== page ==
Home Buying in 33881>Question Details

Eric, Home Buyer in Winter Haven, FL

What is the difference between a short sale and a foreclosure?

Asked by Eric, Winter Haven, FL Thu Oct 16, 2008

Also in a short sale, when the 80 accepts, why would the 20 not accept a small offer if they know they aren't going to anything if it goes to foreclosure?

Help the community by answering this question:


You're heard what a few professional have to say about short-sales and foreclosures. This "new" real estate market is flooded with short sales and foreclosures. Short Sales seem to be what buyers are looking for; the asking prices are usually just too good to be true! The case of being too good to be true holds true in short sales as well.

"If it seems to good to be true- it usually is" ~ The listed price on short-sales- often is a price that was NOT lender approved. The listing agent basically pulls an asking price out of the hat [ usualy the asking price is determined by obtaining comparable listed and sold properties that are similar]

In foreclosures, the lender has already gone through the legal process of taking ownership of the property from the defauling owner. Generally, the process of buying foreclosed [REO] properties is more direct and simpler than going through the unknown and often complex process of the short-sale.

Below is a synopsis of several articles about the differences between short-sales and foreclosures.
0 votes Thank Flag Link Fri Oct 17, 2008

As previously mentioned, "short sales" are sales that require bank approval for the property to be sold for less than is owed on it, but the property ownership is still in the hands of the individual owner.

While a "foreclosure" is a sale of a property after the bank has taken ownership from the previous owner.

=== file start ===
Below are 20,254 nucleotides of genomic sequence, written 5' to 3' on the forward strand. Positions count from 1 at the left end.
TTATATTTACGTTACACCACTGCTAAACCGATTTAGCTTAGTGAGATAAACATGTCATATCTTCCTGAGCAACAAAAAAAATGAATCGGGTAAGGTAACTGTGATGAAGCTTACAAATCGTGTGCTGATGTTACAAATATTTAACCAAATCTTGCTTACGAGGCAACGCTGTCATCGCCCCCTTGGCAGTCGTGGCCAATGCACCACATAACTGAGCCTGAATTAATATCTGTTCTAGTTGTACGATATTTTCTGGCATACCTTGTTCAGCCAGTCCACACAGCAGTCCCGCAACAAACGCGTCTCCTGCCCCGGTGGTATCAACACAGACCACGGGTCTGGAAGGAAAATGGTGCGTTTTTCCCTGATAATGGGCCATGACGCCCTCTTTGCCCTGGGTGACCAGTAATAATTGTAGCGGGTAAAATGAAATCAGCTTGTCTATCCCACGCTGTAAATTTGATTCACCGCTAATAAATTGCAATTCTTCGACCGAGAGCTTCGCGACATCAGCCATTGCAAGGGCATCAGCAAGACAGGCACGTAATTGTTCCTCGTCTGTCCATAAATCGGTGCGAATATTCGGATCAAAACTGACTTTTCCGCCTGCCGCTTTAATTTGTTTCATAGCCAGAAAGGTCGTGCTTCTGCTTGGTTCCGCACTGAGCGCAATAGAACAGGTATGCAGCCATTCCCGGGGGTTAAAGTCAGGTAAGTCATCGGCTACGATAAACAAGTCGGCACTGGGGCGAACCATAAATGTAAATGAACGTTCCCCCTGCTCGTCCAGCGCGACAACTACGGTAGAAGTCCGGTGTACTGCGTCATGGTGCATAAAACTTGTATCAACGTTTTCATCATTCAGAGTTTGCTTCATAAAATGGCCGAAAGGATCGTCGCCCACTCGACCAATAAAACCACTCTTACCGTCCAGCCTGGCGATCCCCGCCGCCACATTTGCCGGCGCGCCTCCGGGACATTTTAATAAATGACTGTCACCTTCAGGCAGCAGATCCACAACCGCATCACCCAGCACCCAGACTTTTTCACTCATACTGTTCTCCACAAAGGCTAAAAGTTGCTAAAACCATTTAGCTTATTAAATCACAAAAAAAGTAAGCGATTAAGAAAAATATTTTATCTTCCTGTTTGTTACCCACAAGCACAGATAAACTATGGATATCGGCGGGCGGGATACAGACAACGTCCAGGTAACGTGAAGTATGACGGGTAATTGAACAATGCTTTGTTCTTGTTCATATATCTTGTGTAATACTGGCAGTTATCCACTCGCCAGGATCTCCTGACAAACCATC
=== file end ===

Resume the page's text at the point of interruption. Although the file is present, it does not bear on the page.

We would add that the foreclosure process is generally more humane than the short sale process primarily because by the time the bank has clear ownership all of the problems attached to the property have been resolved. 1st mortgage, 2nd mortgage, line of credit, liens, marital issues, etc.

Our advice is to consider foreclosures before chasing short sales in a losing cause. Additionally, only 10% of all short sale offers result in a closing. 90% of all short sale offers are a total waste of time.

We hope this information is helpful.

The "Eckler Team"
0 votes Thank Flag Link Fri Oct 17, 2008
more info for buyers and sellers on short sales and reos can be found on the site below.
0 votes Thank Flag Link Thu Oct 16, 2008
Cindi Hagley, Real Estate Pro in San Ramon, CA
This may be something that we need to discuss "off list".

In a short sale, depending upon the facts, in most cases the sale occurs BEFORE foreclosure. That is important for a couple of reasons:
1. Owner avoid a BIG DING on their credit (keeps them from buying a home for five plus years.)
2. Lender avoid a big financial loss (10% of loan vaue).

The lender in "second position", the "second" knows that they may not do well. Some "seconds" have PMI (Purchase Mortgage Insurance) so they will make MORE if the lender forecloses...but the carrier of the PMI will LOSE.

In MOST transactions the first will pay the second a fraction (such as $500 on a $20,000 note) to "go away. If you have more questions let me know.
0 votes Thank Flag Link Thu Oct 16, 2008
Keith Sorem, Real Estate Pro in Glendale, CA
What's the "80"?

Anyhow - short sale is basically a homeowner still owns the home and is selling the property for less than what it's worth AND must prove a financial hardship.

foreclosure is bank owned (the owner has been foreclosed on already).

The differences between deals - and buying them is different as well. See the references.

0 votes Thank Flag Link Thu Oct 16, 2008
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